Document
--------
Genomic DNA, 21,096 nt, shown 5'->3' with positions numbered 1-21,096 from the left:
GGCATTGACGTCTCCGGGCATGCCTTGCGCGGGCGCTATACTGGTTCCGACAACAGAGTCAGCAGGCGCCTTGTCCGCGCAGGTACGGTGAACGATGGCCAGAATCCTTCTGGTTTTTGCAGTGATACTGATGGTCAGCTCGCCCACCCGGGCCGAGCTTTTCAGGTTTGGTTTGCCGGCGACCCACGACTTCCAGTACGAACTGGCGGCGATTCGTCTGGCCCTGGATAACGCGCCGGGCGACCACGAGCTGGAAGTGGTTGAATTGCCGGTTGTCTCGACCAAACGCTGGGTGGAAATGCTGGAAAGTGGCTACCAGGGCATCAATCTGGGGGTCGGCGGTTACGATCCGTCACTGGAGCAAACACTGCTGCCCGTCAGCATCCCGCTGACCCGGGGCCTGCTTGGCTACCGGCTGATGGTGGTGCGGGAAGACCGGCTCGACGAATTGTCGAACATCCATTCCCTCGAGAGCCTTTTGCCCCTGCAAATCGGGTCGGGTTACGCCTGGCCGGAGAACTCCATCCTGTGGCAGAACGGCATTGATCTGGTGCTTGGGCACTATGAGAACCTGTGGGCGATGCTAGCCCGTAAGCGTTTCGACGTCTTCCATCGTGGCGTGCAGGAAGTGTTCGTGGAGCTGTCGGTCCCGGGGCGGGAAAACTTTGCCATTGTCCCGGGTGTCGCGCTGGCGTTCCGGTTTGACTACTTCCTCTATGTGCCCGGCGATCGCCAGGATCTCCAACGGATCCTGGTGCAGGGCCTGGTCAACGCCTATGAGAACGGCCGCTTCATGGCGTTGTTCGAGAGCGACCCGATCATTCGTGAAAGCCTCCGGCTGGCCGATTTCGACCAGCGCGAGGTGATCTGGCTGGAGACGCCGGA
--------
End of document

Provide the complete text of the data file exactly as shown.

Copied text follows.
Genomic DNA, 21,096 nt, shown 5'->3' with positions numbered 1-21,096 from the left:
GGCATTGACGTCTCCGGGCATGCCTTGCGCGGGCGCTATACTGGTTCCGACAACAGAGTCAGCAGGCGCCTTGTCCGCGCAGGTACGGTGAACGATGGCCAGAATCCTTCTGGTTTTTGCAGTGATACTGATGGTCAGCTCGCCCACCCGGGCCGAGCTTTTCAGGTTTGGTTTGCCGGCGACCCACGACTTCCAGTACGAACTGGCGGCGATTCGTCTGGCCCTGGATAACGCGCCGGGCGACCACGAGCTGGAAGTGGTTGAATTGCCGGTTGTCTCGACCAAACGCTGGGTGGAAATGCTGGAAAGTGGCTACCAGGGCATCAATCTGGGGGTCGGCGGTTACGATCCGTCACTGGAGCAAACACTGCTGCCCGTCAGCATCCCGCTGACCCGGGGCCTGCTTGGCTACCGGCTGATGGTGGTGCGGGAAGACCGGCTCGACGAATTGTCGAACATCCATTCCCTCGAGAGCCTTTTGCCCCTGCAAATCGGGTCGGGTTACGCCTGGCCGGAGAACTCCATCCTGTGGCAGAACGGCATTGATCTGGTGCTTGGGCACTATGAGAACCTGTGGGCGATGCTAGCCCGTAAGCGTTTCGACGTCTTCCATCGTGGCGTGCAGGAAGTGTTCGTGGAGCTGTCGGTCCCGGGGCGGGAAAACTTTGCCATTGTCCCGGGTGTCGCGCTGGCGTTCCGGTTTGACTACTTCCTCTATGTGCCCGGCGATCGCCAGGATCTCCAACGGATCCTGGTGCAGGGCCTGGTCAACGCCTATGAGAACGGCCGCTTCATGGCGTTGTTCGAGAGCGACCCGATCATTCGTGAAAGCCTCCGGCTGGCCGATTTCGACCAGCGCGAGGTGATCTGGCTGGAGACGCCGGA